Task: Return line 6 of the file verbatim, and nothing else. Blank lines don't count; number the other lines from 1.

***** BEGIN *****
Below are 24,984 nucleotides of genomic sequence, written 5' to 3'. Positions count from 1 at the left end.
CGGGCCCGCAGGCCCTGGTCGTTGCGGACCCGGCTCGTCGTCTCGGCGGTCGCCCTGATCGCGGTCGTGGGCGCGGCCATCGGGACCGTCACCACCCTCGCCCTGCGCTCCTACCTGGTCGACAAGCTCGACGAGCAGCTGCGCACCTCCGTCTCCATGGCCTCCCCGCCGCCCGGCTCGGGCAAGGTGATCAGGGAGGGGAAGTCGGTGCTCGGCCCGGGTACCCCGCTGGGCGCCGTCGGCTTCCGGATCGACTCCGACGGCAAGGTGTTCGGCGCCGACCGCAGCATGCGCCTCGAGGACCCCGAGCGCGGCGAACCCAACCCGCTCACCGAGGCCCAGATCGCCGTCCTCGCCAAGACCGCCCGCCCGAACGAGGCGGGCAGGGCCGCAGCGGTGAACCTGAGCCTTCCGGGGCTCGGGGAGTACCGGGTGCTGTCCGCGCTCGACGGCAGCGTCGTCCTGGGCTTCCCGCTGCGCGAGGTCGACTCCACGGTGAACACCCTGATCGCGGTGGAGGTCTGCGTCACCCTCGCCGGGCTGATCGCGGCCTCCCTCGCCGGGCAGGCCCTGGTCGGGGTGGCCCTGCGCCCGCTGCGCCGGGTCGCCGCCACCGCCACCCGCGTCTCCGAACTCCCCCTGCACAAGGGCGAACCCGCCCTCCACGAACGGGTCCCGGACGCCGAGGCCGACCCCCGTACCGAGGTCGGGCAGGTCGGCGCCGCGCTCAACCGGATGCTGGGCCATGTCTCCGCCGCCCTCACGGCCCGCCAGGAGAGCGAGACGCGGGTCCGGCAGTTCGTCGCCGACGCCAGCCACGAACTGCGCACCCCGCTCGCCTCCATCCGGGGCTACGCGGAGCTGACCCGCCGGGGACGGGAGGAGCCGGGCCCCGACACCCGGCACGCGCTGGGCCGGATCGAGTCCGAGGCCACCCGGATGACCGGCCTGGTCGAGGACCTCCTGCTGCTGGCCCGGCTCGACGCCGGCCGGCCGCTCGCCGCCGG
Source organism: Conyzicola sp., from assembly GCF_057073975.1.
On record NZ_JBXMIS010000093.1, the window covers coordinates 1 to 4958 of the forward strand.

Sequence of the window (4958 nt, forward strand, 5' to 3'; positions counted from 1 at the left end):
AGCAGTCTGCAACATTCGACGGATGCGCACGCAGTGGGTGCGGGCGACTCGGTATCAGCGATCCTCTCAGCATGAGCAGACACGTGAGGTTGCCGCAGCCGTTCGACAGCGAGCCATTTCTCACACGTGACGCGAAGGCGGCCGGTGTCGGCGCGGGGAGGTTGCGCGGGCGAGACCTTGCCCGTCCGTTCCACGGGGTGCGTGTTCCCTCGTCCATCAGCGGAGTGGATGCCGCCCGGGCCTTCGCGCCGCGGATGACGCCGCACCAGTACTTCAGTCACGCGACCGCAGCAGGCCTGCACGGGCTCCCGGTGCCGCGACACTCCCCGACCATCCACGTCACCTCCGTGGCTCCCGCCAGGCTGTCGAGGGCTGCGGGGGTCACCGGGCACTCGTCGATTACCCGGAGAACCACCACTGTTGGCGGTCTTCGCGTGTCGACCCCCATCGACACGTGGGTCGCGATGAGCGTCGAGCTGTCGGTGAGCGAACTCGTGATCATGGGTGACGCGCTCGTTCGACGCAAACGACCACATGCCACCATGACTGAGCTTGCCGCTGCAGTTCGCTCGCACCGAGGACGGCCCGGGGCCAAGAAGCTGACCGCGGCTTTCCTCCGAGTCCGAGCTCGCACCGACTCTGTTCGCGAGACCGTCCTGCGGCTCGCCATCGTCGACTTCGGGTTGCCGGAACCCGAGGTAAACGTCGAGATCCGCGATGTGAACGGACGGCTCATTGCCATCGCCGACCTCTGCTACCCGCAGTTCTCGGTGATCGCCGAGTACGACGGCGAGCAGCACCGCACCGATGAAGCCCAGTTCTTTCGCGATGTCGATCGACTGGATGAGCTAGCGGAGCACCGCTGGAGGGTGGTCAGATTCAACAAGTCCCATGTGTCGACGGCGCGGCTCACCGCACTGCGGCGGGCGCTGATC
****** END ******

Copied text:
AGCAGTCTGCAACATTCGACGGATGCGCACGCAGTGGGTGCGGGCGACTCGGTATCAGCGATCCTCTCAGCATGAGCAGACACGTGAGGTTGCCGCAGCCGTTCGACAGCGAGCCATTTCTCACACGTGACGCGAAGGCGGCCGGTGTCGGCGCGGGGAGGTTGCGCGGGCGAGACCTTGCCCGTCCGTTCCACGGGGTGCGTGTTCCCTCGTCCATCAGCGGAGTGGATGCCGCCCGGGCCTTCGCGCCGCGGATGACGCCGCACCAGTACTTCAGTCACGCGACCGCAGCAGGCCTGCACGGGCTCCCGGTGCCGCGACACTCCCCGACCATCCACGTCACCTCCGTGGCTCCCGCCAGGCTGTCGAGGGCTGCGGGGGTCACCGGGCACTCGTCGATTACCCGGAGAACCACCACTGTTGGCGGTCTTCGCGTGTCGACCCCCATCGACACGTGGGTCGCGATGAGCGTCGAGCTGTCGGTGAGCGAACTCGTGATCATGGGTGACGCGCTCGTTCGACGCAAACGACCACATGCCACCATGACTGAGCTTGCCGCTGCAGTTCGCTCGCACCGAGGACGGCCCGGGGCCAAGAAGCTGACCGCGGCTTTCCTCCGAGTCCGAGCTCGCACCGACTCTGTTCGCGAGACCGTCCTGCGGCTCGCCATCGTCGACTTCGGGTTGCCGGAACCCGAGGTAAACGTCGAGATCCGCGATGTGAACGGACGGCTCATTGCCATCGCCGACCTCTGCTACCCGCAGTTCTCGGTGATCGCCGAGTACGACGGCGAGCAGCACCGCACCGATGAAGCCCAGTTCTTTCGCGATGTCGATCGACTGGATGAGCTAGCGGAGCACCGCTGGAGGGTGGTCAGATTCAACAAGTCCCATGTGTCGACGGCGCGGCTCACCGCACTGCGGCGGGCGCTGATC